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Boston: The Beginning & Uber

I went to Massachusetts on a business trip. Having only been to New York City and Staten Island  on the East Coast this was an adventure! As with any of my trips, big or small, I have a handful of stories that I would like to share. My plan is to break them down into a few posts so they are quick easy reads rather than me droning on and on and on…

I will start with Uber…the modern taxi. Up until this trip I have had limited experiences with Uber. Most of our trips are road trips so we take a vehicle with us or they are tropical and we take a cab to our destination and enjoying doing NOTHING or on a rare occasion we take a tour bus. When we plan nights out downtown we always have a plan in place to get home, usually one of us is the designated driver, which works well since we aren’t big drinkers. While in the Boston area I had a wide array of experiences using this service. First and foremost, it is quick and convenient in a larger city than Madison. The wait time is generally under 4 minutes (at least when at the times I needed to call on one). I did notice that the average fare was quite a bit higher than ours, but taking in the cost of living out there it makes sense.

My first ride to the hotel was terrifying. The driver not speak – at all – ie this is not a language barrier, it was a wall of silence. While absorbing the silence and trying to be a tourist by watching out the window I was abruptly introduced to Darwin’s evolution theory. Boston is nothing but Survival of the Fittest in action. I got to witness this first hand. There was driving like I had never seen before. High speeds, narrow roads, construction and an absurd amount of vehicles. Aggressive driving is an understatement. It was ‘Get the F out my way driving’. Whatever leading company in Boston replaces rotors and brake pads must make a fortune! Everyone merged without checking to see of they would be let in. It was implied that they would get in or your car would be wrecked. There was literally a foot or two maximum between any two vehicles in ALL directions.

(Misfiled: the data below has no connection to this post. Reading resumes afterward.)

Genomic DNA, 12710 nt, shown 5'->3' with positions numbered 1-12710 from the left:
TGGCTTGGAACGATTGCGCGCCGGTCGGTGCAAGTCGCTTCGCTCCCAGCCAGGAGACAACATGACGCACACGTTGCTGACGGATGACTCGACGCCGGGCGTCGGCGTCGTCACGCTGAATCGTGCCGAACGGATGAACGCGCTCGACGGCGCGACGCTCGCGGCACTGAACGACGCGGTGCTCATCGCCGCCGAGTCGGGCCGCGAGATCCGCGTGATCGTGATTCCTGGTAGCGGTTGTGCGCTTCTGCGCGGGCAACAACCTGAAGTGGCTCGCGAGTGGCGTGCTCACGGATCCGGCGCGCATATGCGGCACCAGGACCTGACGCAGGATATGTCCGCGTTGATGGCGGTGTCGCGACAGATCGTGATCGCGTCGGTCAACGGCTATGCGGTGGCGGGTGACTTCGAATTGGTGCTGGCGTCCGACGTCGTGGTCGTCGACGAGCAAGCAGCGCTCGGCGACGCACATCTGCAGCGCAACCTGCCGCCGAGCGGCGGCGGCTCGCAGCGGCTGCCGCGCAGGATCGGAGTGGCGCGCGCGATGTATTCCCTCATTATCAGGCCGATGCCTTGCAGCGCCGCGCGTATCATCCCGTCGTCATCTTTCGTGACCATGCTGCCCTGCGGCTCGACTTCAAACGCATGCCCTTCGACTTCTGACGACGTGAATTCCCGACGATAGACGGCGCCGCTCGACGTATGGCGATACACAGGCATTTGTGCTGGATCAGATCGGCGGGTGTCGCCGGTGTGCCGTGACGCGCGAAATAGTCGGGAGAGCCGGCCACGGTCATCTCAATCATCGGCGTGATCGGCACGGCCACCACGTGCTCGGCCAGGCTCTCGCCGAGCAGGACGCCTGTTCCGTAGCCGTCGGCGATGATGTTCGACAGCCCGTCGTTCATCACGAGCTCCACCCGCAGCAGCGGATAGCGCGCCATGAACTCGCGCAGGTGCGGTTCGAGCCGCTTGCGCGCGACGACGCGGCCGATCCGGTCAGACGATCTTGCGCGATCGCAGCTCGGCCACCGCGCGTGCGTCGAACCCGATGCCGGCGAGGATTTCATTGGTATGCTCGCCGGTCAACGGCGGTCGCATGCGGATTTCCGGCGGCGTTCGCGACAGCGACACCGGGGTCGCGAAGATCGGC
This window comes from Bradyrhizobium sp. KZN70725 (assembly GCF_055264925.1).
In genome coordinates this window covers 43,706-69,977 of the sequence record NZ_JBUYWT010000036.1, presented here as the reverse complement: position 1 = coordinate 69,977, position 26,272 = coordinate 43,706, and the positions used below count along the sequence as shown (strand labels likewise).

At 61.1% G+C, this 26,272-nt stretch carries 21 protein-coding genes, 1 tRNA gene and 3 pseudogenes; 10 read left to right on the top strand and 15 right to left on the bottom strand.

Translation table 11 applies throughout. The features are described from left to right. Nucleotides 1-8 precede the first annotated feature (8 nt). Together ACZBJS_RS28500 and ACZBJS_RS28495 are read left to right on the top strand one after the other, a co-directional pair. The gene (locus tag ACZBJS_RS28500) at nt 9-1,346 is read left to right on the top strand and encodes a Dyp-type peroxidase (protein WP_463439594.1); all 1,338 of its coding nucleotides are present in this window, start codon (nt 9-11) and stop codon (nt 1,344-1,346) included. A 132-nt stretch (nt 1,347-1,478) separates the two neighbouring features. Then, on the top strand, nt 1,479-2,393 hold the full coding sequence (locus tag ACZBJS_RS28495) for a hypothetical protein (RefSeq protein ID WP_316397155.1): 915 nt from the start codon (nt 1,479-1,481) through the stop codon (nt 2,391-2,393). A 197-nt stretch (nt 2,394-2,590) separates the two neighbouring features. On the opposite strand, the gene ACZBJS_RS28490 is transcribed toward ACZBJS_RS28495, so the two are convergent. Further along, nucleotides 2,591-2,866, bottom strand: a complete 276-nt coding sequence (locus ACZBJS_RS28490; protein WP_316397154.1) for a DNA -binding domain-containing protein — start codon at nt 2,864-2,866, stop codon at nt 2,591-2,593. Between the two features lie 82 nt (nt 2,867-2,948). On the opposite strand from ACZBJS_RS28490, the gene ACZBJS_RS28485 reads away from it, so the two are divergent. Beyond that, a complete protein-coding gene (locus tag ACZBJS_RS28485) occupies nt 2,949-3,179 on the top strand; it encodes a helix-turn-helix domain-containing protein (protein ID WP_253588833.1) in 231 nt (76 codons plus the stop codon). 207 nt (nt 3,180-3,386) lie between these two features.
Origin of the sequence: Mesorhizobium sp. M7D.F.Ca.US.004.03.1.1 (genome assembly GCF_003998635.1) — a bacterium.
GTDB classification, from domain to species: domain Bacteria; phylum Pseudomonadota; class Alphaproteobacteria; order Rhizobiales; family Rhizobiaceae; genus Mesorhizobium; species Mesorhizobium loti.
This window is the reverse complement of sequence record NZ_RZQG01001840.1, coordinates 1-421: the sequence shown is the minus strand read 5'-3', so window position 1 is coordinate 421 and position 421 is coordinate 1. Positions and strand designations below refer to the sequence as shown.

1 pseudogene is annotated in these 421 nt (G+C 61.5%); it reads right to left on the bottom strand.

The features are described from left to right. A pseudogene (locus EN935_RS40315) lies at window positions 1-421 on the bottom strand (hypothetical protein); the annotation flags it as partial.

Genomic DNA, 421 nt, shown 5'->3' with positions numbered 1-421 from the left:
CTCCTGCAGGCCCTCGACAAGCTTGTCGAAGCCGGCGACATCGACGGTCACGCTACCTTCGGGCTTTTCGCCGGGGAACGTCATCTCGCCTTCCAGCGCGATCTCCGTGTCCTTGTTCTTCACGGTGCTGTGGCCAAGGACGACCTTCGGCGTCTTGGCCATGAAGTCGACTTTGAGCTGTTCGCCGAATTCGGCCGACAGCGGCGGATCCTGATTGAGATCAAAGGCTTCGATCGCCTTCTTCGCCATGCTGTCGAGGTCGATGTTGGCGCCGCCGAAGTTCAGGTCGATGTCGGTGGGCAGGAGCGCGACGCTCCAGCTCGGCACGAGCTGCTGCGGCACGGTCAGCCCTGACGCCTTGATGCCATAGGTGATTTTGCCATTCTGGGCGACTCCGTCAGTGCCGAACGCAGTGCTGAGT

Then there were the cyclists. The bicyclists cut off cars and weaved between vehicles at lights. It was almost as if they were all stuck in that adolescent mind frame of invincibility. There were quite a few places where the bike lanes were closed or non-existent. I was so nervous for their safety, but was shaking my head at some of the maneuvers I witnessed. The pedestrians were worse than college students on campus. They walked into traffic without so much as glancing up to see if they were about to die. This happened with individuals and groups. It didn’t seem to matter if there was a corner or cross walk, they just continued towards their destination hoping for the best.

Below is a picture of a Bicycle School. Apparently they give classes on how to bike??


Anyways, back to my first Uber in Boston…I was glancing around sure I would witness someone’s death. Then we merged onto a highway. We were within view of the hotel when the highway forked off into two directions with a cement divider and cement post in the middle. We followed the lane to the left. Uber’s navigation system notified the driver of his error. Suddenly the driver slammed on the brakes – he realized he should have veered right. So instead of continuing to the next safe place to double back – another decision was made. He hastily put it into reverse and weaved between speeding cars until he could cut off a truck and go down the fork to the right. I must have held my breath the whole time because all I could think was “I can’t die being rear-ended on a highway in Boston. You’ve got to be kidding me.” As we pulled up to the hotel I quite literally leaped from the vehicle taking deep breaths as I grabbed my luggage.I honestly don’t even think he realized how close of a call that was or even that he near gave me a heart attack! Needless to say, he got less than a 5 Stars review.

Another notable Uber experience I had while in Boston was with a delightful driver. As a few coworkers and I took an Uber we discussed how we liked Uber better than the traditional taxi. The perception of safety is greater with Uber since you have a license plate number and name of your driver before they arrive. You are also able to watch your trip in real-time on a map. Our driver chimed into the conversation letting us know that many of the smaller cab companies have gone out of business since Uber and Lyft. As this conversation is happening I brought up how cabs always make me think of the movie The Bone Collector. Our driver laughed and noted how he loved my thinking and that when he says stuff like that his wife just thinks it’s creepy. Just as we were having this conversation we turned on a road where off to my right was an overpass with a railroad track (that looked abandoned) running underneath it. There was even an old chain link fence separating it from the road. I pointed out how that would be the perfect place to find the body. I was amused, my coworkers less so.


I also saw a few fun vehicles while in boston. Above is a sweet Jeep all decked out that made me think my dad in his Whoop De Doo Subaru that is decked out as well.

I will continue to post about my trip over the next few days and link the corresponding posts below as they become available.

Boston: Food

Boston: The People

Boston: The People

Boston: Architecture

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